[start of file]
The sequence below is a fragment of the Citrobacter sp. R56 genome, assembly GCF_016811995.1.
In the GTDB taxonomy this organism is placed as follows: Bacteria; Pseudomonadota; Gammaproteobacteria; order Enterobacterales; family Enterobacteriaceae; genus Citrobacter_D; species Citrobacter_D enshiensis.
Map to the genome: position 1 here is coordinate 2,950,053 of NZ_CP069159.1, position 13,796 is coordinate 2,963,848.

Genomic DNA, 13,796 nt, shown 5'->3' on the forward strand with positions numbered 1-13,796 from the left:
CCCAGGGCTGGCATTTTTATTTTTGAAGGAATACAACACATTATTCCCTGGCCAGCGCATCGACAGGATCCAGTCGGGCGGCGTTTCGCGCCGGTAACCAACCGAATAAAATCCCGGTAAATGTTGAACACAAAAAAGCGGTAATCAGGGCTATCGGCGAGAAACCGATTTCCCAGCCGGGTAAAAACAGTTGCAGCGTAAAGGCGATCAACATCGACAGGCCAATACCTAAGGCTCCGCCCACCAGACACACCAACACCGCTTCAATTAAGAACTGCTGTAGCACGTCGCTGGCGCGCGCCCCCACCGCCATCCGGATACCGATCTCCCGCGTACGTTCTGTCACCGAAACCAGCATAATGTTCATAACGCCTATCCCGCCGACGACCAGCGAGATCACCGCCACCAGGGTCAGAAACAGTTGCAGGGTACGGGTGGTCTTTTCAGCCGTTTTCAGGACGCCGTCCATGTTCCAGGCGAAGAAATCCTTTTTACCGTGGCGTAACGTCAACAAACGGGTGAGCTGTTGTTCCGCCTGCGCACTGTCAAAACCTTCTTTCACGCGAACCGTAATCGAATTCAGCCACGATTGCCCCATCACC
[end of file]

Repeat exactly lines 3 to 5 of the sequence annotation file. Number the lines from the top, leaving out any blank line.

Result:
Map to the genome: position 1 here is coordinate 2,950,053 of NZ_CP069159.1, position 13,796 is coordinate 2,963,848.

Genomic DNA, 13,796 nt, shown 5'->3' on the forward strand with positions numbered 1-13,796 from the left:
CCCAGGGCTGGCATTTTTATTTTTGAAGGAATACAACACATTATTCCCTGGCCAGCGCATCGACAGGATCCAGTCGGGCGGCGTTTCGCGCCGGTAACCAACCGAATAAAATCCCGGTAAATGTTGAACACAAAAAAGCGGTAATCAGGGCTATCGGCGAGAAACCGATTTCCCAGCCGGGTAAAAACAGTTGCAGCGTAAAGGCGATCAACATCGACAGGCCAATACCTAAGGCTCCGCCCACCAGACACACCAACACCGCTTCAATTAAGAACTGCTGTAGCACGTCGCTGGCGCGCGCCCCCACCGCCATCCGGATACCGATCTCCCGCGTACGTTCTGTCACCGAAACCAGCATAATGTTCATAACGCCTATCCCGCCGACGACCAGCGAGATCACCGCCACCAGGGTCAGAAACAGTTGCAGGGTACGGGTGGTCTTTTCAGCCGTTTTCAGGACGCCGTCCATGTTCCAGGCGAAGAAATCCTTTTTACCGTGGCGTAACGTCAACAAACGGGTGAGCTGTTGTTCCGCCTGCGCACTGTCAAAACCTTCTTTCACGCGAACCGTAATCGAATTCAGCCACGATTGCCCCATCACC